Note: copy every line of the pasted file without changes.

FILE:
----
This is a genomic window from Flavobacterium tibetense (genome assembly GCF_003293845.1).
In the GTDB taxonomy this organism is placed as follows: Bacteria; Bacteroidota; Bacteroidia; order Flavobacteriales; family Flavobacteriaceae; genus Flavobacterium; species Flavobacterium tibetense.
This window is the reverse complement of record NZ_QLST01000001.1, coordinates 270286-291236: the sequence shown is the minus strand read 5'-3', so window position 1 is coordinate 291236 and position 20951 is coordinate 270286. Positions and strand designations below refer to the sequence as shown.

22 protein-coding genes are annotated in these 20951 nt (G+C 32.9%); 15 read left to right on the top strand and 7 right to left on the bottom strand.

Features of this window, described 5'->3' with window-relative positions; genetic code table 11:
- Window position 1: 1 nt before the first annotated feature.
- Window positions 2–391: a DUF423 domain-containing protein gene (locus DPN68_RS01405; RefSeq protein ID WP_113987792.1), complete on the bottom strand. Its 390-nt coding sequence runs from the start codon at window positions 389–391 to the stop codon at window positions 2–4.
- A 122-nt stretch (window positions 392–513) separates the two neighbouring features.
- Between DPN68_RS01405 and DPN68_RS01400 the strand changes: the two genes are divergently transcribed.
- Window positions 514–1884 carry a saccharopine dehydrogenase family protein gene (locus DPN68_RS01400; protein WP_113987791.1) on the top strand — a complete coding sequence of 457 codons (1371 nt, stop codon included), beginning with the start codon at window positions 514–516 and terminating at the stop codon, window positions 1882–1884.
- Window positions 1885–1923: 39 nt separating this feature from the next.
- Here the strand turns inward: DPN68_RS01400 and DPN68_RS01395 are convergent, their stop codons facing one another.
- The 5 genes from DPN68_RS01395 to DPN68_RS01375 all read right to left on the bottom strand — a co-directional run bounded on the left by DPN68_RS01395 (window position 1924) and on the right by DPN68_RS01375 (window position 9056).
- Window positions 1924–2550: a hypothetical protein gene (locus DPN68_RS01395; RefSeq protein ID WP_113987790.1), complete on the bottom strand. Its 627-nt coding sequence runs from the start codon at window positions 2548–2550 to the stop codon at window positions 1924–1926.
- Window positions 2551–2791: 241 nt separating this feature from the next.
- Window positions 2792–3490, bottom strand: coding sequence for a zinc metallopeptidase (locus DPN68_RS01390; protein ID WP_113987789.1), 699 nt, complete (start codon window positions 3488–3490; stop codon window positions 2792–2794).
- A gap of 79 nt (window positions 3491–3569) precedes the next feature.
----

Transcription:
This is a genomic window from Flavobacterium tibetense (genome assembly GCF_003293845.1).
In the GTDB taxonomy this organism is placed as follows: Bacteria; Bacteroidota; Bacteroidia; order Flavobacteriales; family Flavobacteriaceae; genus Flavobacterium; species Flavobacterium tibetense.
This window is the reverse complement of record NZ_QLST01000001.1, coordinates 270286-291236: the sequence shown is the minus strand read 5'-3', so window position 1 is coordinate 291236 and position 20951 is coordinate 270286. Positions and strand designations below refer to the sequence as shown.

22 protein-coding genes are annotated in these 20951 nt (G+C 32.9%); 15 read left to right on the top strand and 7 right to left on the bottom strand.

Features of this window, described 5'->3' with window-relative positions; genetic code table 11:
- Window position 1: 1 nt before the first annotated feature.
- Window positions 2–391: a DUF423 domain-containing protein gene (locus DPN68_RS01405; RefSeq protein ID WP_113987792.1), complete on the bottom strand. Its 390-nt coding sequence runs from the start codon at window positions 389–391 to the stop codon at window positions 2–4.
- A 122-nt stretch (window positions 392–513) separates the two neighbouring features.
- Between DPN68_RS01405 and DPN68_RS01400 the strand changes: the two genes are divergently transcribed.
- Window positions 514–1884 carry a saccharopine dehydrogenase family protein gene (locus DPN68_RS01400; protein WP_113987791.1) on the top strand — a complete coding sequence of 457 codons (1371 nt, stop codon included), beginning with the start codon at window positions 514–516 and terminating at the stop codon, window positions 1882–1884.
- Window positions 1885–1923: 39 nt separating this feature from the next.
- Here the strand turns inward: DPN68_RS01400 and DPN68_RS01395 are convergent, their stop codons facing one another.
- The 5 genes from DPN68_RS01395 to DPN68_RS01375 all read right to left on the bottom strand — a co-directional run bounded on the left by DPN68_RS01395 (window position 1924) and on the right by DPN68_RS01375 (window position 9056).
- Window positions 1924–2550: a hypothetical protein gene (locus DPN68_RS01395; RefSeq protein ID WP_113987790.1), complete on the bottom strand. Its 627-nt coding sequence runs from the start codon at window positions 2548–2550 to the stop codon at window positions 1924–1926.
- Window positions 2551–2791: 241 nt separating this feature from the next.
- Window positions 2792–3490, bottom strand: coding sequence for a zinc metallopeptidase (locus DPN68_RS01390; protein ID WP_113987789.1), 699 nt, complete (start codon window positions 3488–3490; stop codon window positions 2792–2794).
- A gap of 79 nt (window positions 3491–3569) precedes the next feature.